|Publisher||Society of Petroleum Engineers||Language||English|
|Content Type||Conference Paper|
|Title||Correlations of Shear vs. Compressional in Shaly Sands and Application to Quicklook Hydrocarbon Detection|
|Authors||O. Chardac, A. Brie, Schlumberger; A.C. Chouker, Wintershall|
SPE Annual Technical Conference and Exhibition, 5-8 October 2003, Denver, Colorado
|Copyright||2003. Society of Petroleum Engineers|
Since the introduction of the dipole shear sonic measurements a large number of compressional and shear data sets have been acquired, especially in shaly sands. Correlations between these measurements are now well established and used routinely. The Castagna mudrock and sandstone lines on the Vp and Vs crossplot are popular among geophysicists while trends of Vp/Vs versus Δt proposed by Brie et al. (1995) are popular among petrophysicists. As expected, a comparison of these correlations shows that they are quite similar in saturated and dry conditions. However, the Vp/Vs trends can simulate different pore fluid types or saturation conditions because the fluid effect is accounted for through the Gassmann equation.
Using published correlations for adiabatic elastic moduli with temperature and pressure, we have generated slowness charts for water solutions and hydrocarbons and used them to refine the Vp/Vs trends. In particular we generated different trends for sands impregnated with fresh water, salt-saturated water and live oil. We show that the Vp/Vs trend for live oil is quite distinct from that in water.
An application of these correlations is to convert shear to compressional. As shear slowness is little sensitive to fluid type, the obtained compressional slowness, Δtwet, simulates water-filled shaly sands. A comparison of Δtwet with measured Δt provides a quicklook indicator of hydrocarbons. Various examples are presented and discussed. We show that all correlations give good results in sands with porosity larger than 20%. Between 10 and 20% porosity, correlations must be adjusted to obtain reliable results. Below 10% porosity, the technique becomes unusable.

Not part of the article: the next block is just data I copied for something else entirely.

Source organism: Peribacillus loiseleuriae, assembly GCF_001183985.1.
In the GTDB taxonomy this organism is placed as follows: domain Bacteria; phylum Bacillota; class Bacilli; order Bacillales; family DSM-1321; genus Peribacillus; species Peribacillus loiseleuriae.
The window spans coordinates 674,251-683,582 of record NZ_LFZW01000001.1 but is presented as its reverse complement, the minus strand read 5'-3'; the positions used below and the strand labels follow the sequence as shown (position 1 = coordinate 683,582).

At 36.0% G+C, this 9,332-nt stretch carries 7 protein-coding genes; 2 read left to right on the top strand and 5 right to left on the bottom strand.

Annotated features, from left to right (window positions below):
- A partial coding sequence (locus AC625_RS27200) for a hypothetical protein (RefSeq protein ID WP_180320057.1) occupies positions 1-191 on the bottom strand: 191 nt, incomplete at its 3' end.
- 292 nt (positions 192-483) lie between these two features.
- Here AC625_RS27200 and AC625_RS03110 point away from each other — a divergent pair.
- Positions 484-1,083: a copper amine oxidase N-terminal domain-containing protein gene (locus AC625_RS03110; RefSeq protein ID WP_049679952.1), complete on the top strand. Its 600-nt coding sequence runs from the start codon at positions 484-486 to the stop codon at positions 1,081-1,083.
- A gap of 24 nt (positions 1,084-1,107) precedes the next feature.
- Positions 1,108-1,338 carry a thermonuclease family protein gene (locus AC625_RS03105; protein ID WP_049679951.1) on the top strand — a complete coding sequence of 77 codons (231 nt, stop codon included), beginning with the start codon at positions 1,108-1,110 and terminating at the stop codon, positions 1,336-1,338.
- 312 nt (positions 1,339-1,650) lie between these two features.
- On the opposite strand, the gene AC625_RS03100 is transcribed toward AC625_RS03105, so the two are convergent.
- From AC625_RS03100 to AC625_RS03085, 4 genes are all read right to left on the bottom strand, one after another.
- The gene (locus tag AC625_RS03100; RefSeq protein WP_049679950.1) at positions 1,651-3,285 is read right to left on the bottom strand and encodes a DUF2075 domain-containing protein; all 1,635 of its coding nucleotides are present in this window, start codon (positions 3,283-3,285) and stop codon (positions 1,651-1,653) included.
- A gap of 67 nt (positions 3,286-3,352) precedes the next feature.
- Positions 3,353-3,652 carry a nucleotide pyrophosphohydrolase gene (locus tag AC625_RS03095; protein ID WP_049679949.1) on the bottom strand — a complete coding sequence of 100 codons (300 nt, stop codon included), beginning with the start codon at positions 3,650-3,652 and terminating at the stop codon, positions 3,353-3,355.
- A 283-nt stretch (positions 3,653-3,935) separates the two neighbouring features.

The Δtwet estimate has other interesting applications in the domain of rock mechanics and stress evaluation because it is unaffected by fluid content. An example shows how the technique was applied to improve hydraulic-fracture design.
Dipole shear sonic measurements are now widely used in the industry and provide invaluable data for seismic interpretation, formation evaluation and rock mechanics applications. The Vp/Vs versus Δt crossplot introduced in 1995 (Brie et al., ), is a valuable tool for quicklook evaluation of the data and has gained wide acceptance. However, this plot only described the effect of water and gas in shaly sands. To go further a detailed description of the properties of reservoir fluids with temperature and pressure is needed and the effect of natural oil need to be added. Also the response of sonic logs in carbonate reservoirs has been studied and can be updated.
Various quicklook techniques have been proposed for hydrocarbon detection from the sonic log. Williams (1990, ) used the Vp/Vs versus Δts crossplot to identify hydrocarbon bearing zones; Shiuma et al. (1997, ) used the Vp/Vs versus Δt crossplot fitted with straight line. We will propose a technique based on the reconstruction of the wet sand Δt from the shear slowness, which has the advantage of working on a wider range of cases and especially at low porosity. This technique was applied with success in the Nakhla field (Wintershall Libya).
Rock mechanics evaluation uses sonic data and is often disturbed when hydrocarbon effect is present on the log. In this case using a wet Δt instead of the measured value would make the evaluation more accurate and the predictions more reliable. Recent cases of hydro-frac design in the Nakhla field have shown this need and will be discussed.
Geophysicists often use the Castagna sand and mud rock line on the Vp versus Vs crossplot (Castagna et al., 1985, ). An additional line on this plot, linking the origin to the sand point would also represent gas-bearing sands. These lines are based on simple equations, making them very useful for quicklook evaluation and quality control; however they lack resolution and flexibility for petrophysical applications.
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